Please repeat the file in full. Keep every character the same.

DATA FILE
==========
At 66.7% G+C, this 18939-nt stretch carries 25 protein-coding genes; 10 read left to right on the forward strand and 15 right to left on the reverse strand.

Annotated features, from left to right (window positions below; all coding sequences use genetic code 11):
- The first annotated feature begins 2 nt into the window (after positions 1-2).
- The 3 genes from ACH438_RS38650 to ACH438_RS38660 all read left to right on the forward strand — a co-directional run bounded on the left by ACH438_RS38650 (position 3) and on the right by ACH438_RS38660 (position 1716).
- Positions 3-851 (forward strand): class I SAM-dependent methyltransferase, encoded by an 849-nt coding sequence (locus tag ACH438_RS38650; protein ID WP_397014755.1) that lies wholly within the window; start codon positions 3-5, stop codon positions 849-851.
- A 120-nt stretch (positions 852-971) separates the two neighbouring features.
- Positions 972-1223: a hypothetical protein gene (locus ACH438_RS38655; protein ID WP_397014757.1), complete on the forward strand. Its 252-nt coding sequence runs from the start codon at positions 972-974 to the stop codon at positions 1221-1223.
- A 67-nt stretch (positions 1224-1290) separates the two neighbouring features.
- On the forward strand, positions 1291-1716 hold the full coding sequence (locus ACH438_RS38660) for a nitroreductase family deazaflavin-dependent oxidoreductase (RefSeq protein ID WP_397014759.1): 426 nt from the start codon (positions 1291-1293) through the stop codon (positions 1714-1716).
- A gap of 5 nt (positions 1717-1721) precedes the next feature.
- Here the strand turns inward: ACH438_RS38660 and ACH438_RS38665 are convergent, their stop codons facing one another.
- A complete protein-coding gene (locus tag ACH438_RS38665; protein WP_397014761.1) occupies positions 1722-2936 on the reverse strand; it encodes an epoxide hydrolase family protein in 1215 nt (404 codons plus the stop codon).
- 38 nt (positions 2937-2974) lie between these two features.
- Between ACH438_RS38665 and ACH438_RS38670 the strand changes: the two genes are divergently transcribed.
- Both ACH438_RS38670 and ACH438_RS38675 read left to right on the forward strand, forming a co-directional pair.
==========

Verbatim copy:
At 66.7% G+C, this 18939-nt stretch carries 25 protein-coding genes; 10 read left to right on the forward strand and 15 right to left on the reverse strand.

Annotated features, from left to right (window positions below; all coding sequences use genetic code 11):
- The first annotated feature begins 2 nt into the window (after positions 1-2).
- The 3 genes from ACH438_RS38650 to ACH438_RS38660 all read left to right on the forward strand — a co-directional run bounded on the left by ACH438_RS38650 (position 3) and on the right by ACH438_RS38660 (position 1716).
- Positions 3-851 (forward strand): class I SAM-dependent methyltransferase, encoded by an 849-nt coding sequence (locus tag ACH438_RS38650; protein ID WP_397014755.1) that lies wholly within the window; start codon positions 3-5, stop codon positions 849-851.
- A 120-nt stretch (positions 852-971) separates the two neighbouring features.
- Positions 972-1223: a hypothetical protein gene (locus ACH438_RS38655; protein ID WP_397014757.1), complete on the forward strand. Its 252-nt coding sequence runs from the start codon at positions 972-974 to the stop codon at positions 1221-1223.
- A 67-nt stretch (positions 1224-1290) separates the two neighbouring features.
- On the forward strand, positions 1291-1716 hold the full coding sequence (locus ACH438_RS38660) for a nitroreductase family deazaflavin-dependent oxidoreductase (RefSeq protein ID WP_397014759.1): 426 nt from the start codon (positions 1291-1293) through the stop codon (positions 1714-1716).
- A gap of 5 nt (positions 1717-1721) precedes the next feature.
- Here the strand turns inward: ACH438_RS38660 and ACH438_RS38665 are convergent, their stop codons facing one another.
- A complete protein-coding gene (locus tag ACH438_RS38665; protein WP_397014761.1) occupies positions 1722-2936 on the reverse strand; it encodes an epoxide hydrolase family protein in 1215 nt (404 codons plus the stop codon).
- 38 nt (positions 2937-2974) lie between these two features.
- Between ACH438_RS38665 and ACH438_RS38670 the strand changes: the two genes are divergently transcribed.
- Both ACH438_RS38670 and ACH438_RS38675 read left to right on the forward strand, forming a co-directional pair.